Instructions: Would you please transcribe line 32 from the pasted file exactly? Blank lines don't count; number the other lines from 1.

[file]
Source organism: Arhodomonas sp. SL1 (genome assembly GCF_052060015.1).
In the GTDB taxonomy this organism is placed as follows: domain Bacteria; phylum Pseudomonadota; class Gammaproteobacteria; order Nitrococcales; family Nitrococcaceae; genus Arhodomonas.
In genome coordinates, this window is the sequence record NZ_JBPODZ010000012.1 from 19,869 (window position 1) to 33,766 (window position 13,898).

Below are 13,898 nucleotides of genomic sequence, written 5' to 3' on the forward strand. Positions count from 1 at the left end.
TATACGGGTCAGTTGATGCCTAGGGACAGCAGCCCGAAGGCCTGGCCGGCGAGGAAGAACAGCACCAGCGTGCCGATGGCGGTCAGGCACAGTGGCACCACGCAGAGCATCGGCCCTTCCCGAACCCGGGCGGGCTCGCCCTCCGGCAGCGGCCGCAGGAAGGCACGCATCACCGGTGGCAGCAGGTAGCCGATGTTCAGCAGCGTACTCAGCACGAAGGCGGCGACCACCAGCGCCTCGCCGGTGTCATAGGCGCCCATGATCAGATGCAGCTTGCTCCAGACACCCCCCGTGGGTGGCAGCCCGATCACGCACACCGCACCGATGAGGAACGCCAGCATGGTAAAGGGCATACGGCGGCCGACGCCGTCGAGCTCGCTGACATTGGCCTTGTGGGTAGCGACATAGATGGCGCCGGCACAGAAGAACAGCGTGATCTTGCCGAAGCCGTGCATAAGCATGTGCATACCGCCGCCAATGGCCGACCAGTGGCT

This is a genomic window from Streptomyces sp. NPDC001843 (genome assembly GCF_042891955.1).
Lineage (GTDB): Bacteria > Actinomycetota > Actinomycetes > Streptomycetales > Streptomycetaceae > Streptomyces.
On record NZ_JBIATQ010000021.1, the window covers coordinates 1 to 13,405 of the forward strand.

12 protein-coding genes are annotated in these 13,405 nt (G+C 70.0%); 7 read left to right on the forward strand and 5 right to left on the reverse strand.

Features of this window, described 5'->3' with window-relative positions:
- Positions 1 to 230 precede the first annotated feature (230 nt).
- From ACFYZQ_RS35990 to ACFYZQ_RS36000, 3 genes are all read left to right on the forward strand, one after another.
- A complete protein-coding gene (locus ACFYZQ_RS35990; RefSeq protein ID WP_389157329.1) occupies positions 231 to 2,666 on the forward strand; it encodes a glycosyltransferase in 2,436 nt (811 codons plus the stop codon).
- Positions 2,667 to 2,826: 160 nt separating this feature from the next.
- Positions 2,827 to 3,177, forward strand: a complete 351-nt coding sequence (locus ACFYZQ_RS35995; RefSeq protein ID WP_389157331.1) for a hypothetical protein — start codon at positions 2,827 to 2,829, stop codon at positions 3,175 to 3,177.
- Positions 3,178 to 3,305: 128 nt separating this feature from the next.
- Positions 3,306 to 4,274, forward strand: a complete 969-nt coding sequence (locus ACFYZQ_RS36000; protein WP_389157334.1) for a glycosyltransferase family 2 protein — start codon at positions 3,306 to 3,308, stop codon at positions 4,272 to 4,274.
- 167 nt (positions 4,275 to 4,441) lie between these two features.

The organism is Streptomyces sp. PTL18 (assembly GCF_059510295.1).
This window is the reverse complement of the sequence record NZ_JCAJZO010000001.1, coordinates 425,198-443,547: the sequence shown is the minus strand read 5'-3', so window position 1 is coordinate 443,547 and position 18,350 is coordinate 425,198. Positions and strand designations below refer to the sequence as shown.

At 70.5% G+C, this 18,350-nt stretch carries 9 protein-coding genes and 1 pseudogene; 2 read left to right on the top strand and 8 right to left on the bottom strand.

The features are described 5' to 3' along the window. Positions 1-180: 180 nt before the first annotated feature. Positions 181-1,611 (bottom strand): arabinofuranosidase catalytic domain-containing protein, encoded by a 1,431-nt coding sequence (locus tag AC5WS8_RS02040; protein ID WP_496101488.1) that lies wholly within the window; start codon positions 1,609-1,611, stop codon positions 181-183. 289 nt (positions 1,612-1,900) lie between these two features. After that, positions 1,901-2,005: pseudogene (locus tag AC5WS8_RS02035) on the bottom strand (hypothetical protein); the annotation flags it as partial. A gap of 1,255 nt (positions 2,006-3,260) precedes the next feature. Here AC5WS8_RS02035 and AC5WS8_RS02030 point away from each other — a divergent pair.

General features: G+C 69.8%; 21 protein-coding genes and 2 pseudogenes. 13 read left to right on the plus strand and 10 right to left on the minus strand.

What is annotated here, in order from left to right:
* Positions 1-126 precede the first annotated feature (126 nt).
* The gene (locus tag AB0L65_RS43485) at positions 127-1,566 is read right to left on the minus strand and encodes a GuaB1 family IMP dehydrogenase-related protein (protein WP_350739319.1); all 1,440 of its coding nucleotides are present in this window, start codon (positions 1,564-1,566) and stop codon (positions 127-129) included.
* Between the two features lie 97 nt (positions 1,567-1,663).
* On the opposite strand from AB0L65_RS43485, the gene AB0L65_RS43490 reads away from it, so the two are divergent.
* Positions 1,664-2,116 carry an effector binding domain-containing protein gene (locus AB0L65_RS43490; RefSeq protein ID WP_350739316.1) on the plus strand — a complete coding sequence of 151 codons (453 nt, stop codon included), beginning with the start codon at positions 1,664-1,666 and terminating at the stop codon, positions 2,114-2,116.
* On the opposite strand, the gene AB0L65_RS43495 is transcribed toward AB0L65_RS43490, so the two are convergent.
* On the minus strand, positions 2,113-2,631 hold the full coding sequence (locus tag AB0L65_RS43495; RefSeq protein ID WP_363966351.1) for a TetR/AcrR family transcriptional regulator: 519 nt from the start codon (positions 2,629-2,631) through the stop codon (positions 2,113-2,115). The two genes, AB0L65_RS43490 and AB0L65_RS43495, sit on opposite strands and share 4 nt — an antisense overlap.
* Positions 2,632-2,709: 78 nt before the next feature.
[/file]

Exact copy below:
* Positions 2,632-2,709: 78 nt before the next feature.